Storms on the Sun can pose a hazard for us on Earth, but measuring the threat is challenging. The legacy of a storm at least 10 times the size of any we have directly measured has been found in a Greenland ice core, and it's shaking up the idea of how we carry out assessing this risk.
In 1989 a large solar event crashed Quebec's electricity grid and almost took down the US East Coast. Communication systems have become more vulnerable since then. Although efforts are underway to prepare for something like this again, the current risk assessment is based on direct observations made over the last 70 years, and largely ignores the threat of the possibility of something much worse.
Solar storms are high-energy particles unleashed by explosions on the Sun's surface. Earth is constantly being bombarded by particles, but when a solar storm joins the fray, it is much more intense. When high energy particles hit the atmosphere they can produce isotopes such as carbon-14 and beryllium-10 that are rare in other circumstances. These then get trapped in tree rings or ice sheets, and we can determine the approximate timing of their production.
Professor Raimund Muscheler of Lund University, Sweden and colleagues have analyzed two ice cores from northern Greenland, reporting in Proceedings of the National Academy of Sciences that a layer of ice laid down about 660 BCE shows a dramatic rise in beryllium-10 that can only be explained by an enormous storm on the Sun.
Muscheler was alerted to the possibility of a large solar storm around 2,700 years ago through a rise in carbon-14 in Greenland's ice deposited around this time. On its own, a carbon-14 spike could have other explanations, so Muscheler looked for something more distinctive, and found it in the beryllium-10, confirmed by a chlorine-36 spike at the same time.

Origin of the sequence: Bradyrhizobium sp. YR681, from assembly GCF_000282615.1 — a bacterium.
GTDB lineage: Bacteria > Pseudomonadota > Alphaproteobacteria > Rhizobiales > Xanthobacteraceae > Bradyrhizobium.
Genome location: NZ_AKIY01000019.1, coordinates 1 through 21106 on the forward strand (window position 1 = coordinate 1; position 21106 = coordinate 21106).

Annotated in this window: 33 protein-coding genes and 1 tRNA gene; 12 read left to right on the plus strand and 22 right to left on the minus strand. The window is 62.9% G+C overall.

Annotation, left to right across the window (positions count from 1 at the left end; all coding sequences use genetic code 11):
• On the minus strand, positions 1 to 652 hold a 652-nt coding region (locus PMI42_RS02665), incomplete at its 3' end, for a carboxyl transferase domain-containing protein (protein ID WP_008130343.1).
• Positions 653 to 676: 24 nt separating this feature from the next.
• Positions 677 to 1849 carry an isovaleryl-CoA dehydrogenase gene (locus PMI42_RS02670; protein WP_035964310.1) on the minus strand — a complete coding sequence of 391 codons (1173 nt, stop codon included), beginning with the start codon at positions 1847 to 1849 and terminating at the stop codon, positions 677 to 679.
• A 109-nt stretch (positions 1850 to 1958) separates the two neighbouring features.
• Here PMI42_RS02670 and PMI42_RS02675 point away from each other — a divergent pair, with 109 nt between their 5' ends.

Muscheler was also part of a team that identified two other events so powerful they left a detectible legacy of isotopes in ice cores and tree rings, one from 775 CE, the other from 994 CE.
Events like these are usually measured by the number of high energy protons. The largest storm we have been able to study directly occurred in 1956, but Muscheler's Iron Age discovery appears to have had 11 times as many mid-range protons, and 20 times as many high energy protons as that one. These suggest it was more powerful than the 994 CE tempest. It produced fewer protons than the phenomenal event of 775 CE, but was more skewed towards higher energy protons.
The storm no doubt gave people at northern latitudes an auroral display the likes of which they had never seen. However, "If that solar storm had occurred today, it could have had severe effects on our high-tech society," Muscheler said in a statement. "That's why we must increase society's protection again solar storms.”
Having had three such events in 2,700 years, smaller events – drastic enough to crash electricity grids and communication networks, but not be recorded in ice – are probably far more common. Focusing on just 70 years of data can blind us to the danger.
"Our research suggests that the risks are currently underestimated. We need to be better prepared," concluded Muscheler.